Laddi said...

We start at the school level. But the problem is public education is devalued among the student population, and teachers and school staff are not allowed to exert dominant control over disruptive children in such a way to show that school isn't a place to play outside of home.

If we cannot even educate our population on even why education is important in a way that makes them understand its necessity, we're losing the battle before it starts. And I'm not talking about a college education, I mean making high school a valuable education for all students. With the kids coming to college, no matter how high their SAT or GPA is, most students' knowledge-base and skills are a joke.

patsbrother said...

I think the teaching of Creative Design in a science class is unimaginably tar-tar. Yet I also do not beleive that the proposition human beings and apes descended from a common anceastor should ever be taught in a public high school, except as an aside. Why? Namby-pamby equivocation? No. Because it has no practical application, except as a general knowledge question.

We don't teach science in school. We teach the history of science. Put a gun to my head and I will be unable to tell you more facts about the way electricity works than about the random names of people who invented or discovered stuff. I wasn't taught (nor did I venture out on my own to discover) how electricity works, other than a cursory aside in physics; every time we came to a new "concept", we went over the names, backgrounds, collaborations, and dates of birth and death of whatever famous individual had any connection to the subject at hand.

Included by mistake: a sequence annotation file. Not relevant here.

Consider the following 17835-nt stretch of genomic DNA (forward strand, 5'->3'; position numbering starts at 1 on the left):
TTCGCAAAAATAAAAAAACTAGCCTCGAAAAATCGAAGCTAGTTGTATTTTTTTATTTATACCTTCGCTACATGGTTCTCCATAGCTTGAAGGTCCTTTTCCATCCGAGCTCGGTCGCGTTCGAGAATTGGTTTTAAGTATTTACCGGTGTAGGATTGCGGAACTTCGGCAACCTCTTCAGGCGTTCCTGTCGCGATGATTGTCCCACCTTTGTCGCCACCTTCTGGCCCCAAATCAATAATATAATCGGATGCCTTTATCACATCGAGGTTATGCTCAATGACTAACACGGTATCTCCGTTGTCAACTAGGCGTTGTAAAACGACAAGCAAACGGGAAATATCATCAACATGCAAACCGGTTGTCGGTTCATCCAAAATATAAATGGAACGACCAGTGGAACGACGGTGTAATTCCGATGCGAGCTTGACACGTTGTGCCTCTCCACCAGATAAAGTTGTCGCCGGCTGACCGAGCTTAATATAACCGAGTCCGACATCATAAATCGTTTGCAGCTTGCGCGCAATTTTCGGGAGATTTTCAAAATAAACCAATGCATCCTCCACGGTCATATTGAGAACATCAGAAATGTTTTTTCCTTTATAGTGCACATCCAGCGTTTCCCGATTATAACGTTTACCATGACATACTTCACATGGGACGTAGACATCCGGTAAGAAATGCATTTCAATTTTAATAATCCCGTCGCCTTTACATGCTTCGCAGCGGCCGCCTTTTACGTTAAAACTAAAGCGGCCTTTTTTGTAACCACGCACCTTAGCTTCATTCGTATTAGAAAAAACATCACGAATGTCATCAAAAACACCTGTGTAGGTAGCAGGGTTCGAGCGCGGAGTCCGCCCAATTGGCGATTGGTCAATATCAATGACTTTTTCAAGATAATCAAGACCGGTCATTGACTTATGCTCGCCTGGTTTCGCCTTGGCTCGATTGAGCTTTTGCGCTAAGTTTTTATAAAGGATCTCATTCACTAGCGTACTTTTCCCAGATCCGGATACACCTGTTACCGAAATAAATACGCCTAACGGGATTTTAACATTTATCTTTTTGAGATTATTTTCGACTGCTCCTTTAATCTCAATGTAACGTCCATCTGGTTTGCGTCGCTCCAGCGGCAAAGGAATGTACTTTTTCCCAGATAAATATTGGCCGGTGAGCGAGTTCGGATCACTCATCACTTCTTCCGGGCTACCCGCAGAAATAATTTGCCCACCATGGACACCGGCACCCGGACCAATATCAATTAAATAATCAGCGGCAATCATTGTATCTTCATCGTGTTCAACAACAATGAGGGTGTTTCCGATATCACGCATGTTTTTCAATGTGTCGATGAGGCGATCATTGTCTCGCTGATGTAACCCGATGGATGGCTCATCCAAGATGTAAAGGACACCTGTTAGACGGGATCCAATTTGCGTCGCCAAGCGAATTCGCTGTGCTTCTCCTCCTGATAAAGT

And let's be honest. Yes, there are people who want children (and the adults they become) to believe the world began in 4004 BC (a Tuesday) and that either a) man walked with dinosaurs and there is a huge God-hating liberal conspiracy to enshroud the evidence of this, or b) that fossils are planted by God (or the devil) as a way to test man's faith. And yes, I believe we should engage in a containment strategy, to stem the flow of bad science a-rising (and hope for better success than with Vietnam). But we're making our children stupid in the process.

About ninety years ago (give or take), an American came up with the basic conceptualization of television. The American was, of all things, a teenager. He sat quietly through a physics lesson at his high school, thinking. After class, he went up to the teacher and, applying the concepts they were then learning, drew a schema on the blackboard. He asked, do you think this would work? The teacher was unable to say why not.

Even if I was a certifiable genius or savant, and notwithstanding the ready explanation of television I am sure is contained somewhere in Glynn Academy's library, I would not have been able to apply any of the concepts I learned in school to come up with a hypothetical process to produce a coat-hanger, let alone a TV.